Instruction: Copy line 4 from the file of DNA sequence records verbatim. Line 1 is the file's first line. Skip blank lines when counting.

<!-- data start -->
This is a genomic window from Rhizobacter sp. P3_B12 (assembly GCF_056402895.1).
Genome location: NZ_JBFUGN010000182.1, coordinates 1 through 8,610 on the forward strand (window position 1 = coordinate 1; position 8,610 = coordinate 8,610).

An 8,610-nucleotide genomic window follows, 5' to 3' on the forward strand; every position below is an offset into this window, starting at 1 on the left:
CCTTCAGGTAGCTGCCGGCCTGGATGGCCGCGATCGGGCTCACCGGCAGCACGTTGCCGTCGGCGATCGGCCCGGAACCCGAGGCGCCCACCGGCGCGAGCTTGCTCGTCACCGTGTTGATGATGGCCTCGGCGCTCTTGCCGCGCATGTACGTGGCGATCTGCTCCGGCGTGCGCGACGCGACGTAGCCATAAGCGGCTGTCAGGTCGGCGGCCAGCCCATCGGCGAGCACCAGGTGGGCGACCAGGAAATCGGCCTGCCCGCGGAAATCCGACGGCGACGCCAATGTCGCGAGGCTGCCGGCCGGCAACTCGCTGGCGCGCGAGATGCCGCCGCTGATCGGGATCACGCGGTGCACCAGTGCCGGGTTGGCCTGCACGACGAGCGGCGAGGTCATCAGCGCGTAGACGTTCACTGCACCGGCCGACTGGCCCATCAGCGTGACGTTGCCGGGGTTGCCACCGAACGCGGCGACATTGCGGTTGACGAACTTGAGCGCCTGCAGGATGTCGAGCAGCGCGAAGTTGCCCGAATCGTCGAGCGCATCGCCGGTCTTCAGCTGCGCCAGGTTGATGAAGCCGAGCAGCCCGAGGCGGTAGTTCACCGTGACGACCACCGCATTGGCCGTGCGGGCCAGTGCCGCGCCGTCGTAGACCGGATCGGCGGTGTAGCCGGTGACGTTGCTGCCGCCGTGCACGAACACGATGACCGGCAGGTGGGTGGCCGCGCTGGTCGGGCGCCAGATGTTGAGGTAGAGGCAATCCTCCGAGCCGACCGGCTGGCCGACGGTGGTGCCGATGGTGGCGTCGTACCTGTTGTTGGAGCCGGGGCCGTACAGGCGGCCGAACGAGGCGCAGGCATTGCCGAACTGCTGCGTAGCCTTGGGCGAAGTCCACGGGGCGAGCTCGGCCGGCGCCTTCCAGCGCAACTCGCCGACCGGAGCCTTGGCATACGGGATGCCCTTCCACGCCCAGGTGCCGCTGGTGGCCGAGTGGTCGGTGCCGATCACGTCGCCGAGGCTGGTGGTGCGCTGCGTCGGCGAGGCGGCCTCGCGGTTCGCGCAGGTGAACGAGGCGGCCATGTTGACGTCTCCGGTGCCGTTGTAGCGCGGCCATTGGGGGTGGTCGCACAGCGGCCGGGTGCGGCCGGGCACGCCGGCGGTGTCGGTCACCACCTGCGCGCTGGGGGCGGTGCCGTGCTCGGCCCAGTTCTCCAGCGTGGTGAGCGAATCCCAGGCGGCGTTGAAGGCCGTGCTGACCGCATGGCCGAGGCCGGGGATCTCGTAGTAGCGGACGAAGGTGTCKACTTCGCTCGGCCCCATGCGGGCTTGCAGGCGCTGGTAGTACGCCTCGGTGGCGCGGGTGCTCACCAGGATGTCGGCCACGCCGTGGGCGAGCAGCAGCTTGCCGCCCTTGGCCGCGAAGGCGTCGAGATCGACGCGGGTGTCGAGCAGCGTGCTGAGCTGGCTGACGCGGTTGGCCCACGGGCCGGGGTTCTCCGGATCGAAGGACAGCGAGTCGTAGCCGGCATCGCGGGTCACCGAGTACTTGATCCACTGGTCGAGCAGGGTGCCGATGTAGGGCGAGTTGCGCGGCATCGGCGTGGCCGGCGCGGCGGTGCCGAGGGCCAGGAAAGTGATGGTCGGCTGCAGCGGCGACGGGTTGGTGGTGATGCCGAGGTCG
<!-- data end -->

CCTTCAGGTAGCTGCCGGCCTGGATGGCCGCGATCGGGCTCACCGGCAGCACGTTGCCGTCGGCGATCGGCCCGGAACCCGAGGCGCCCACCGGCGCGAGCTTGCTCGTCACCGTGTTGATGATGGCCTCGGCGCTCTTGCCGCGCATGTACGTGGCGATCTGCTCCGGCGTGCGCGACGCGACGTAGCCATAAGCGGCTGTCAGGTCGGCGGCCAGCCCATCGGCGAGCACCAGGTGGGCGACCAGGAAATCGGCCTGCCCGCGGAAATCCGACGGCGACGCCAATGTCGCGAGGCTGCCGGCCGGCAACTCGCTGGCGCGCGAGATGCCGCCGCTGATCGGGATCACGCGGTGCACCAGTGCCGGGTTGGCCTGCACGACGAGCGGCGAGGTCATCAGCGCGTAGACGTTCACTGCACCGGCCGACTGGCCCATCAGCGTGACGTTGCCGGGGTTGCCACCGAACGCGGCGACATTGCGGTTGACGAACTTGAGCGCCTGCAGGATGTCGAGCAGCGCGAAGTTGCCCGAATCGTCGAGCGCATCGCCGGTCTTCAGCTGCGCCAGGTTGATGAAGCCGAGCAGCCCGAGGCGGTAGTTCACCGTGACGACCACCGCATTGGCCGTGCGGGCCAGTGCCGCGCCGTCGTAGACCGGATCGGCGGTGTAGCCGGTGACGTTGCTGCCGCCGTGCACGAACACGATGACCGGCAGGTGGGTGGCCGCGCTGGTCGGGCGCCAGATGTTGAGGTAGAGGCAATCCTCCGAGCCGACCGGCTGGCCGACGGTGGTGCCGATGGTGGCGTCGTACCTGTTGTTGGAGCCGGGGCCGTACAGGCGGCCGAACGAGGCGCAGGCATTGCCGAACTGCTGCGTAGCCTTGGGCGAAGTCCACGGGGCGAGCTCGGCCGGCGCCTTCCAGCGCAACTCGCCGACCGGAGCCTTGGCATACGGGATGCCCTTCCACGCCCAGGTGCCGCTGGTGGCCGAGTGGTCGGTGCCGATCACGTCGCCGAGGCTGGTGGTGCGCTGCGTCGGCGAGGCGGCCTCGCGGTTCGCGCAGGTGAACGAGGCGGCCATGTTGACGTCTCCGGTGCCGTTGTAGCGCGGCCATTGGGGGTGGTCGCACAGCGGCCGGGTGCGGCCGGGCACGCCGGCGGTGTCGGTCACCACCTGCGCGCTGGGGGCGGTGCCGTGCTCGGCCCAGTTCTCCAGCGTGGTGAGCGAATCCCAGGCGGCGTTGAAGGCCGTGCTGACCGCATGGCCGAGGCCGGGGATCTCGTAGTAGCGGACGAAGGTGTCKACTTCGCTCGGCCCCATGCGGGCTTGCAGGCGCTGGTAGTACGCCTCGGTGGCGCGGGTGCTCACCAGGATGTCGGCCACGCCGTGGGCGAGCAGCAGCTTGCCGCCCTTGGCCGCGAAGGCGTCGAGATCGACGCGGGTGTCGAGCAGCGTGCTGAGCTGGCTGACGCGGTTGGCCCACGGGCCGGGGTTCTCCGGATCGAAGGACAGCGAGTCGTAGCCGGCATCGCGGGTCACCGAGTACTTGATCCACTGGTCGAGCAGGGTGCCGATGTAGGGCGAGTTGCGCGGCATCGGCGTGGCCGGCGCGGCGGTGCCGAGGGCCAGGAAAGTGATGGTCGGCTGCAGCGGCGACGGGTTGGTGGTGATGCCGAGGTCG